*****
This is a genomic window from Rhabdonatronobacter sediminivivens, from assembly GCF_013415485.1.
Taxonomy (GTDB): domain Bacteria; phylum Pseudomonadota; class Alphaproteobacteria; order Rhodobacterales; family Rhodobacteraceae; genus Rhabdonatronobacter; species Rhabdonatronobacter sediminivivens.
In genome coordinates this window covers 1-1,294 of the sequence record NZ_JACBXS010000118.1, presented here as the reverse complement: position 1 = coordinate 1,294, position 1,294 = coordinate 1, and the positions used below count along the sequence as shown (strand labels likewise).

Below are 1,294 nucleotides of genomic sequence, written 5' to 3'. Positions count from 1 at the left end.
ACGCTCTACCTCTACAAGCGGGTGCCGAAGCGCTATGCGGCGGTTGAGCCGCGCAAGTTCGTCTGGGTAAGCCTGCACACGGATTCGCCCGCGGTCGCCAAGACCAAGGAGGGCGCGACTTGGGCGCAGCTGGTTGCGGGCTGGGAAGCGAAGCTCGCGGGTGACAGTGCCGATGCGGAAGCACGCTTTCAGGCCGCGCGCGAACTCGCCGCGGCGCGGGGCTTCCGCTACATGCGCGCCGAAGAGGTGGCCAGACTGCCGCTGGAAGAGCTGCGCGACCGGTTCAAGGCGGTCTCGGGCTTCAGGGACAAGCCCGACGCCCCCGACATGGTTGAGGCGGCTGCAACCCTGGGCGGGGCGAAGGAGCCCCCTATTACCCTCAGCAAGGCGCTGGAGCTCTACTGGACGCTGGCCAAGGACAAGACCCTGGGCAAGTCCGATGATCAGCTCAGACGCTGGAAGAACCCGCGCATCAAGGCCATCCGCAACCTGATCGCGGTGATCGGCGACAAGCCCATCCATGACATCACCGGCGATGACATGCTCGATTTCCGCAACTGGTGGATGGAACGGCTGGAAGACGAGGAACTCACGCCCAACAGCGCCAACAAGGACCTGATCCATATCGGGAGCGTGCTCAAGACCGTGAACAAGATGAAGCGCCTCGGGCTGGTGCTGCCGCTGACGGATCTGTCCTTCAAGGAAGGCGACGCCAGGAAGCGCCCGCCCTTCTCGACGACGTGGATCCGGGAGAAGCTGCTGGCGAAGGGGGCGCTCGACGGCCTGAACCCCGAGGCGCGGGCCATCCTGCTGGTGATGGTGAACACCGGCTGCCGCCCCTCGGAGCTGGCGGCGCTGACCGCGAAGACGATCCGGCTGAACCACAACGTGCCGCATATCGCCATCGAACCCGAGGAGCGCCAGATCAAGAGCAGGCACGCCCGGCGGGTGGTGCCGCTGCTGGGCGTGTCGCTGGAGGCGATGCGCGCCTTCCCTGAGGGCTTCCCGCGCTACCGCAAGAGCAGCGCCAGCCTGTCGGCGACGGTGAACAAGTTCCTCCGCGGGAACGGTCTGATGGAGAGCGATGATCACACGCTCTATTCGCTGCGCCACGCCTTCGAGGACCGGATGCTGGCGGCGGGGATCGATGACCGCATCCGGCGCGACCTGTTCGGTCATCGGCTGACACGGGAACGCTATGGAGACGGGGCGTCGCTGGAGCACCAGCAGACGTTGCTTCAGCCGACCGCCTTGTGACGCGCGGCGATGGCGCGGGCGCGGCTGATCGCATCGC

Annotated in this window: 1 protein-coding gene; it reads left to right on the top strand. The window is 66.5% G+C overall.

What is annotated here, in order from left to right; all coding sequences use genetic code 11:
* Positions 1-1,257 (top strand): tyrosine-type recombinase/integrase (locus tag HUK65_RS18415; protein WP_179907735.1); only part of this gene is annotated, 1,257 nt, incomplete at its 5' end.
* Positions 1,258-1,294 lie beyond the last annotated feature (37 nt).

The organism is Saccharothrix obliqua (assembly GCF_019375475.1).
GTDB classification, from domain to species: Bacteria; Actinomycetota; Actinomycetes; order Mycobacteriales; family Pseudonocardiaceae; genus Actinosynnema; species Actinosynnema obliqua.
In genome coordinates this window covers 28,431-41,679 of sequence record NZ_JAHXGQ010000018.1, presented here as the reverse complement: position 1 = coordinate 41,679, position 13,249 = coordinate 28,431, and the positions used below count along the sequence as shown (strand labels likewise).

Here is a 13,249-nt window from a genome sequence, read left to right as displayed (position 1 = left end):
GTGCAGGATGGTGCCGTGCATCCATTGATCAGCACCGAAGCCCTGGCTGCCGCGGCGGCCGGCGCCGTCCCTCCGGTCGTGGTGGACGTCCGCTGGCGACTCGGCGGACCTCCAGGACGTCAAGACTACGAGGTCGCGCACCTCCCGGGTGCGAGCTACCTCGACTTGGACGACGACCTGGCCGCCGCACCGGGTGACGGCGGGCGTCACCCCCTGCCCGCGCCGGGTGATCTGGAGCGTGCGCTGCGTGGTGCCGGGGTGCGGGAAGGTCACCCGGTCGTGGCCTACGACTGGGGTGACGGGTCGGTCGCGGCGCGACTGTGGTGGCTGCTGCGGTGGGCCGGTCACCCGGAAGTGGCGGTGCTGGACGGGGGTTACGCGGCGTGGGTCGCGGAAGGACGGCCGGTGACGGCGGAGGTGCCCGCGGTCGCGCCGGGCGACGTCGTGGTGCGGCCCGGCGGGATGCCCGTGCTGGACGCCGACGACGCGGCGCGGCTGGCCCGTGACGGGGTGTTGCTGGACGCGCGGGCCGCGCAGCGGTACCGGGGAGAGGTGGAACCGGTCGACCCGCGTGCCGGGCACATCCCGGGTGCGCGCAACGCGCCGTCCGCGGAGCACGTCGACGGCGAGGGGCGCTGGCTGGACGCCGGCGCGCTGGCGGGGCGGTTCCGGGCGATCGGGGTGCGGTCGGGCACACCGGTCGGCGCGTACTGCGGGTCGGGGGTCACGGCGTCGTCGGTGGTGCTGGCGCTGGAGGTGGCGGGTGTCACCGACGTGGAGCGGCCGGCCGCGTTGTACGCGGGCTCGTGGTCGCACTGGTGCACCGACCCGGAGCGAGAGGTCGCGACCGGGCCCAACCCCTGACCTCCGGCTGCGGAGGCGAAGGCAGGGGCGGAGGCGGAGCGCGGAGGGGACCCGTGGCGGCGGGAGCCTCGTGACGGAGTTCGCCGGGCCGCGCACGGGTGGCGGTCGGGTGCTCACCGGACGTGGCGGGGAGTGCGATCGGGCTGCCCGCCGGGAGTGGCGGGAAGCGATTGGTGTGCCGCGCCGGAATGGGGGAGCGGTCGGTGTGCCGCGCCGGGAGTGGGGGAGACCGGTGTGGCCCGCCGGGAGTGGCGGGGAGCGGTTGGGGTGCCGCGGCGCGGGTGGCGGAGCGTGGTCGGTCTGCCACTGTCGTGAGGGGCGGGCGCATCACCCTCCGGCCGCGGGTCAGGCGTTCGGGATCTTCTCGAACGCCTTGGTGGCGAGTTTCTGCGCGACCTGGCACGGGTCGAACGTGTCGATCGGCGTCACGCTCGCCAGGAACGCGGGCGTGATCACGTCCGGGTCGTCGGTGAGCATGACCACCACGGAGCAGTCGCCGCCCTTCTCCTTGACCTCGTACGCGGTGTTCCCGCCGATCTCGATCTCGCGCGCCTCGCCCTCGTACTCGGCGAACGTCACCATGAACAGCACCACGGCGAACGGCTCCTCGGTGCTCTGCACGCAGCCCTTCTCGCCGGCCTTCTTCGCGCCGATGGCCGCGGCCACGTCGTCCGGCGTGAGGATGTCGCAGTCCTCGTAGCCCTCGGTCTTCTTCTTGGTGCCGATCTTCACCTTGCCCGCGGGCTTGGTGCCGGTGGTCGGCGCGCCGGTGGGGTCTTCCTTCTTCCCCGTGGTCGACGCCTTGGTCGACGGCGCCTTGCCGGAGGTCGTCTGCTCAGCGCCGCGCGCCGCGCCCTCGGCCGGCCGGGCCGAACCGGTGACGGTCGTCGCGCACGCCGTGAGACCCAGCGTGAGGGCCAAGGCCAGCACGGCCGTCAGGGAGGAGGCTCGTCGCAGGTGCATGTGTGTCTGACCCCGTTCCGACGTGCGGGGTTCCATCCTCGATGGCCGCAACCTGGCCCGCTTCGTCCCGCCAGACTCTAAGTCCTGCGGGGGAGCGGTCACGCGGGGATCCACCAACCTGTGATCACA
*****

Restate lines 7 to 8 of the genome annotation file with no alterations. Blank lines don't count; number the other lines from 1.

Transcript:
What is annotated here, in order from left to right; all coding sequences use genetic code 11:
* Positions 1-1,257 (top strand): tyrosine-type recombinase/integrase (locus tag HUK65_RS18415; protein WP_179907735.1); only part of this gene is annotated, 1,257 nt, incomplete at its 5' end.